I finally baked this loaf today, The dough came out of the frig relatively firm and was easy to scored. Baked it straight from the frig into a hot DO and oven at 515 deg.I did give it a light misting after the scoring. 20 min. covered then reduced to 465 for an additional 15 min. Final internal temp 208 dog.  Monitored the internal temp until it had dropped to 79 deg and had to cut it. I was pretty happy with the crumb and wanted to do a large taste test so I cut the boule into quarters and that crumb was even better though I'm puzzled how the crumb could change so much. I gave  3 quarters of this loaf with 3 quarters of an original Champlain loaf to 3 neighbors tonight and asked them to taste them side by side. In the house, the votes are one for the plain and one for the stout. I'm undecided. I was afraid that the stout would completely overwhelm the more subtle tastes of the bread and to some extent it does adding a fuller/rounder taste to the bread with just a hint of chocolate/coffee. The original Champlain has brighter notes of wheat. We'll see when the neighbors get back to me.

agmeneghin's picture
agmeneghin

Hi Lazy Loaf,

I think you'll need a huge batch. I made a carmelized onion and parmesan loaf with two large onion and wished it had more. Love to see how it turns out.

andythebaker's picture
andythebaker

i'll have to try this.  thanks for sharing.

kenlklaser's picture
kenlklaser

With what tool did you grind your malt? 

 
DanAyo's picture
DanAyo

I have a KoMo grain mill. But I called the store and it seems the HomeBrew Stores will grind it for you. You only need a small amount. Here is a link to my local store, but there is probably some near you. http://www.lahomebrew.com/Brewing-Grains-s/1817.htm

Dan

dukethebeagle120's picture
dukethebeagle120

i grind with a corona mill.

just pass 3-4 times and it works ok

i do malt rye and malt wheat

all with high dp

high dp gives yeast more to eat aka sugar

gives a nice bread

DanAyo's picture
DanAyo

What does do mean? I’m guessing diastatic power.

Please explain, I’m curious to learn.

dabrownman's picture
dabrownman

enhances for bread and they are easy to make at home if you don't want 10 different kinds like we do:-)  I'm trying to keep mine down to 2 at a time, one NDS and one diastatic.  Right now they are rye but the previous batch was wheat.  Nothing like having fun in the kitchen!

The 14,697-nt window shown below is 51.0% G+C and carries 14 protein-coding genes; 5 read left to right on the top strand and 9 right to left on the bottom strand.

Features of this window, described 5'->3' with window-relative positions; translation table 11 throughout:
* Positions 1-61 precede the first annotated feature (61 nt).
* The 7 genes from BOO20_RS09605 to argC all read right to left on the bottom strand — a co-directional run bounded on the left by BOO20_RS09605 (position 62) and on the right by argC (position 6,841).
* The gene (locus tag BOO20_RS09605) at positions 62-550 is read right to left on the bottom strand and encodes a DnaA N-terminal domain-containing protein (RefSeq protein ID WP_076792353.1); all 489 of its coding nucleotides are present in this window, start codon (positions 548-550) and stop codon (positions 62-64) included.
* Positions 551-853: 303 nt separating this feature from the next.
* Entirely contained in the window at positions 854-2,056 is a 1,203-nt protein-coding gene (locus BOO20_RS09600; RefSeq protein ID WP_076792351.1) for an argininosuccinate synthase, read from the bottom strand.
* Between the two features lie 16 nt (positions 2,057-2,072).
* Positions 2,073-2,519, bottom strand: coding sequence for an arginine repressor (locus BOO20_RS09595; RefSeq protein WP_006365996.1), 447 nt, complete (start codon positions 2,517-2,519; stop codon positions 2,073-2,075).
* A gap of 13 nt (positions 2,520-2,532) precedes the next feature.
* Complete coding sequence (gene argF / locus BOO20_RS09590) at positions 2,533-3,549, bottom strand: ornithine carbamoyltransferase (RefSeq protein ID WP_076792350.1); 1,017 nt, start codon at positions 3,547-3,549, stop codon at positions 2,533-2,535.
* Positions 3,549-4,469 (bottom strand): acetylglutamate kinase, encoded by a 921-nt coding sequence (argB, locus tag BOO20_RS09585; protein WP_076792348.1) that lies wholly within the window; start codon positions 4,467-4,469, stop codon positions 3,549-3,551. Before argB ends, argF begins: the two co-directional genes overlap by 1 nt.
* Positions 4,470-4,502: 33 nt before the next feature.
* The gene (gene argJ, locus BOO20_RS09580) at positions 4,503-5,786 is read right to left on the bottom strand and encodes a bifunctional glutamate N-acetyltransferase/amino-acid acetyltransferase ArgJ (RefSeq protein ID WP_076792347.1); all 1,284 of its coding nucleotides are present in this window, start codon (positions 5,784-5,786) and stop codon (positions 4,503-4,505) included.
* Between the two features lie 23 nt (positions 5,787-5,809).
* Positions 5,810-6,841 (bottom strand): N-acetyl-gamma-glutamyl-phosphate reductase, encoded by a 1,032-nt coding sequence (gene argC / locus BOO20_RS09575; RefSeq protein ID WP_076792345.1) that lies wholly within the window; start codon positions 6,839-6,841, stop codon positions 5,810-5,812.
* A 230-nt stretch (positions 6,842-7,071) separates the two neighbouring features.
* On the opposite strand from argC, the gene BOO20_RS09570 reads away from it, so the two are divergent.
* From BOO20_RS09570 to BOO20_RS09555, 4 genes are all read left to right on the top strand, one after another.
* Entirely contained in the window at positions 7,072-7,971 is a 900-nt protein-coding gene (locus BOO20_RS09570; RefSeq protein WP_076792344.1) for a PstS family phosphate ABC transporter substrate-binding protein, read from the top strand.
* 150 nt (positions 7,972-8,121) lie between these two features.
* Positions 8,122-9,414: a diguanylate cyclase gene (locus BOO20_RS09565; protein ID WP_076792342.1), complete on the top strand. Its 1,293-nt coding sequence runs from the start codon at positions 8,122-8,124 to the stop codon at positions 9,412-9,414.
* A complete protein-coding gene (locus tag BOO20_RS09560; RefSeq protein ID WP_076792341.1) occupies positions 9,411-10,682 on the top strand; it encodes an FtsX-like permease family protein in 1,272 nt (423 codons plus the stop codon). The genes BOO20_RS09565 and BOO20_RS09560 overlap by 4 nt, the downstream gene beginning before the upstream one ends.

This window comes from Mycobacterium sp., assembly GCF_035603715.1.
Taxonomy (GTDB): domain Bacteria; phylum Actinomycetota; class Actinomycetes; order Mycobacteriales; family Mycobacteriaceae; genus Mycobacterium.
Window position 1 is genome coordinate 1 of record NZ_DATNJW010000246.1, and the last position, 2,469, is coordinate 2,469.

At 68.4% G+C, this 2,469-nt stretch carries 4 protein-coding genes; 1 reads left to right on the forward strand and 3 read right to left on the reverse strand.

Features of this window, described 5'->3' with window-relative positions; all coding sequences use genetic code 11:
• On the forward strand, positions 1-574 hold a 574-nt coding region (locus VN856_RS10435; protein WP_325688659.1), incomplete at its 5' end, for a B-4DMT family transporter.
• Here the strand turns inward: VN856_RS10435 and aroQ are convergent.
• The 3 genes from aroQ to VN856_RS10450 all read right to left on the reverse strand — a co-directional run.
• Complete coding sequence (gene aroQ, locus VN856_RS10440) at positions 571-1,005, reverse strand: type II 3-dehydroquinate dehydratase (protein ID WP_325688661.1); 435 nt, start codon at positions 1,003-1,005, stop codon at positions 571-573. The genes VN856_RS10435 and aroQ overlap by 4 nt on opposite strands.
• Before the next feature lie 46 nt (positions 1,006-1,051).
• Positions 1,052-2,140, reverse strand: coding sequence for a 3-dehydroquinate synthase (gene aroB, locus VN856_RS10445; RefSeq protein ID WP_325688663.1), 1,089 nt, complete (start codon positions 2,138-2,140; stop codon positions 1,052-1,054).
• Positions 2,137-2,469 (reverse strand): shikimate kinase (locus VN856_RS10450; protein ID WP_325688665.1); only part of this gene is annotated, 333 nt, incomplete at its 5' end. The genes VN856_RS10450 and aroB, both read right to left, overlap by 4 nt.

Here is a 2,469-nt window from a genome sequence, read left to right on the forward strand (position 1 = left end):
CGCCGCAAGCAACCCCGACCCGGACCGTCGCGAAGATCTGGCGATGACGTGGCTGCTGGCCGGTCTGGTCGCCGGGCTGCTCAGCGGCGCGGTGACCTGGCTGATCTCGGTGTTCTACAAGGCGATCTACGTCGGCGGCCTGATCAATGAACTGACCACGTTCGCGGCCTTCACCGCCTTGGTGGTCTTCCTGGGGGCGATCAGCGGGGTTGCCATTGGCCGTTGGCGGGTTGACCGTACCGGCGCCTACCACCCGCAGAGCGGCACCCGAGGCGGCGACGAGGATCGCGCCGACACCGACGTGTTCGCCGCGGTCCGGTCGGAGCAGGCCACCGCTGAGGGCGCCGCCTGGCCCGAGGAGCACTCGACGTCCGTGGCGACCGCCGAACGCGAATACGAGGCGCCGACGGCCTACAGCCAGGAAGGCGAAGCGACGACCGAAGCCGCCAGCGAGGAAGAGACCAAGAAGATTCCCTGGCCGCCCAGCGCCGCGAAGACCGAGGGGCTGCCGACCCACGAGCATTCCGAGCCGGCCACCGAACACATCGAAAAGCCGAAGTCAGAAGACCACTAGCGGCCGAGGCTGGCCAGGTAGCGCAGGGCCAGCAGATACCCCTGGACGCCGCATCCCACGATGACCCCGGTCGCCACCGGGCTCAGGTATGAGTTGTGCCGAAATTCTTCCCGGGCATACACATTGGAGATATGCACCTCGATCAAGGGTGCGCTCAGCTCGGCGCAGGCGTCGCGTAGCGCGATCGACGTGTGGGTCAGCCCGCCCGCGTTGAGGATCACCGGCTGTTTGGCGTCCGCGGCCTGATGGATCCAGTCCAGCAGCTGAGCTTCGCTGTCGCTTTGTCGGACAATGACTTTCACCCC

That bread looks killer and has to taste as good as it looks.

Very nice Dan

DanAyo's picture
DanAyo

Hey Dab, for flavor enhancers, I’m diggin’ dem Toadies.

Thanks for the help...

Dan

dabrownman's picture
dabrownman

Toady Tom's Tasty Toasted Tidbits.  Toadies is way easier to type when necessary:-)

Fergie51's picture
Fergie51

I picked up some choc alt barley yesterday, this is exactly what I was looking for.

DanAyo's picture
DanAyo

Fergie, please let us know how your bread turns out. Pictures would be great.

The smallest amount of Chocolate Malt will have a noticeable affect. I would start off with 0.5%, or 3 - 5 grams per loaf.

dabrownman's picture
dabrownman

is diastatic because they want to make beer with it and the enzymes have to be alive and well to make the wort where the starches in the grains are converted to sugars before fermentation takes place.  A bit of the barley is made non diastatic for beer production and for the same reasons we use it in bread - for color and flavor could never have anything but pilsners and lite beers otherwise ....and porters and stouts are the best beers in my world just like whole grain breads are the best.  I prefer porters and stouts in breads over hoppy ales that I find a bit too bitter in bread.  Where would the world be without the famously great Irish Guinness Wheat Bread?  The old saying is that God made Guinness great so the Irish wouldn't take over the world :-)  But Lucy says God made Guinness great so we could have great bread.

Type porter or stout into the search box for further inspiration of both in bread

I say If you like making bread you will love making beer:-)  Happy baking and brewing and eating and drinking!

DanAyo's picture
DanAyo

Chocolate malts are non-diastatic. The heat required to roast the grains to a very dark color will kill off the enzymes. There is no need to be concerned with gummy crumb when using very dark colored malt.

Wouldn’t you agree with that, Dab?

Dan

gary.turner's picture
gary.turner

Don't forget the enzymes available from the other grains. The major difference with dark roasted malts comes from the caramelization of the sugars. Caramel sugars are not as affected by the enzymes, and yeasts can only partly ferment the darker malts. Thus the taste of the malt is stronger and the loaf may be sweeter.

gary